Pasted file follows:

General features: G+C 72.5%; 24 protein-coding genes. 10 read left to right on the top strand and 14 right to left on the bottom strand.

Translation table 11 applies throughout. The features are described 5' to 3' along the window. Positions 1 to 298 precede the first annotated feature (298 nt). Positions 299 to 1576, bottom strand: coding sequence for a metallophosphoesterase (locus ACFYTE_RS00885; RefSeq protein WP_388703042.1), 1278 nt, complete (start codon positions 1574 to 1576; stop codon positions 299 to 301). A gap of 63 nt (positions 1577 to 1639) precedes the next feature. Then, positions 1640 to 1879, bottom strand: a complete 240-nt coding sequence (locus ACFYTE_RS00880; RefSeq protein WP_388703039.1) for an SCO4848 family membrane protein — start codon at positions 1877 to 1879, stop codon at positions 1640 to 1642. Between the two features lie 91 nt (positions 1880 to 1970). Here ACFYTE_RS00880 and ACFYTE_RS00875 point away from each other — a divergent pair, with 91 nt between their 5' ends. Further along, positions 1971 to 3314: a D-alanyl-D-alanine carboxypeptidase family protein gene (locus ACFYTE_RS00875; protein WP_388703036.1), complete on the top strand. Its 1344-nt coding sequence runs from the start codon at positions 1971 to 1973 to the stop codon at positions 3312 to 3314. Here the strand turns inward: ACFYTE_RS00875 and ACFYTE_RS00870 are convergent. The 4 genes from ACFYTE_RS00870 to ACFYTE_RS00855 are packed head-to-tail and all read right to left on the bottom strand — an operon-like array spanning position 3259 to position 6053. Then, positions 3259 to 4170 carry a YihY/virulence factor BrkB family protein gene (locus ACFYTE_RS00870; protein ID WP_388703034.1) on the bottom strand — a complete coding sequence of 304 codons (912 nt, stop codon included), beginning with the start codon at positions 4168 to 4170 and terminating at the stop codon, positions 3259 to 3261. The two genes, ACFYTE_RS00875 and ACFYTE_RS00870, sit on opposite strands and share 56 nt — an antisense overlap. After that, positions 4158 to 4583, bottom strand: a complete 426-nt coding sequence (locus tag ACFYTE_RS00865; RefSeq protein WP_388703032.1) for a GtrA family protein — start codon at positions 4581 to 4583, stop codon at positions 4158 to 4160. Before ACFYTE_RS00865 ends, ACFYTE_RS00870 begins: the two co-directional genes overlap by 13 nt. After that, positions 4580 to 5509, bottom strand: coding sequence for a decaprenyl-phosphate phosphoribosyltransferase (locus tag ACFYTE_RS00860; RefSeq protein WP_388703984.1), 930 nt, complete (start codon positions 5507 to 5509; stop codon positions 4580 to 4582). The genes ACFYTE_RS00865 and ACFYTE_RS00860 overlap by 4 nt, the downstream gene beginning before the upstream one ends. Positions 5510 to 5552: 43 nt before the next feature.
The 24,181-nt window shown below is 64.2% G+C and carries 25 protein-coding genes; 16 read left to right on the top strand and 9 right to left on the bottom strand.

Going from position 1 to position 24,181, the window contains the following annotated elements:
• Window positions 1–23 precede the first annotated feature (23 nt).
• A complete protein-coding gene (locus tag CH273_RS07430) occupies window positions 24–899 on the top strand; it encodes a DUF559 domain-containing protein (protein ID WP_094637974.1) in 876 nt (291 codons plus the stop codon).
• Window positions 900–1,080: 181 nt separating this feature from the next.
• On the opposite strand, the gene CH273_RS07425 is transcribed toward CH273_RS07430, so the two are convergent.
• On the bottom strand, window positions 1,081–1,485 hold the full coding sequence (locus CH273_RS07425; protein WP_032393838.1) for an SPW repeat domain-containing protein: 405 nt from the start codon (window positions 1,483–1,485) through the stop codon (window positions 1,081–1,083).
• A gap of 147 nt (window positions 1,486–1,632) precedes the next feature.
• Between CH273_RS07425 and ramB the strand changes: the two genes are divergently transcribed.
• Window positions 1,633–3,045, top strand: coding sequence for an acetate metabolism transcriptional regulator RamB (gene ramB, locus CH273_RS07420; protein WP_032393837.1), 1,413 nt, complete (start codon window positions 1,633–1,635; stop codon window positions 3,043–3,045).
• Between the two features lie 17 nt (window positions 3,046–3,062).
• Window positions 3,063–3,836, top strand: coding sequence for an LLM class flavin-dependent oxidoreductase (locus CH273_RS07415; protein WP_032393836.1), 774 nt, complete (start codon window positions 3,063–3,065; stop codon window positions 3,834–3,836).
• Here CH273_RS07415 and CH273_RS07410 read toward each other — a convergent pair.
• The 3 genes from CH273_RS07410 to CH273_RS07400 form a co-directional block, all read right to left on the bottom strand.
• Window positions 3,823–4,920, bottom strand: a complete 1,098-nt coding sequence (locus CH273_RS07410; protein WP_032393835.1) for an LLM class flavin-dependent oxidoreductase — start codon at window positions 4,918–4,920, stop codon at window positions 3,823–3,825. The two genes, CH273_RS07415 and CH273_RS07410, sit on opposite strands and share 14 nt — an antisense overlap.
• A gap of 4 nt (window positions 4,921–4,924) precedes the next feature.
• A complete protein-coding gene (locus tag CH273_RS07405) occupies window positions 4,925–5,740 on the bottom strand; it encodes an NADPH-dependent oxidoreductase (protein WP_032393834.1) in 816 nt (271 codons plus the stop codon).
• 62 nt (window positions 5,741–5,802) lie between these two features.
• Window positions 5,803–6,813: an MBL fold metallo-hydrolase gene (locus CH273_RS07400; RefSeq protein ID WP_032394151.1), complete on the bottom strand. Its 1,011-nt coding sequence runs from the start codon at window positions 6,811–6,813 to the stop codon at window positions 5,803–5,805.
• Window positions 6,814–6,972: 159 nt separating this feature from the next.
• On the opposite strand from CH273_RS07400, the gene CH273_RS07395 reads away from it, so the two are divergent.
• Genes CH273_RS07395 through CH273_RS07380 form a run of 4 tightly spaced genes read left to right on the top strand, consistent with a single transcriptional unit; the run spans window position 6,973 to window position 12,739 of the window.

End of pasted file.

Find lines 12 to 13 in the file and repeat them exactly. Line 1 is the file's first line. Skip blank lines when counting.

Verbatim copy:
• Window positions 1,633–3,045, top strand: coding sequence for an acetate metabolism transcriptional regulator RamB (gene ramB, locus CH273_RS07420; protein WP_032393837.1), 1,413 nt, complete (start codon window positions 1,633–1,635; stop codon window positions 3,043–3,045).
• Between the two features lie 17 nt (window positions 3,046–3,062).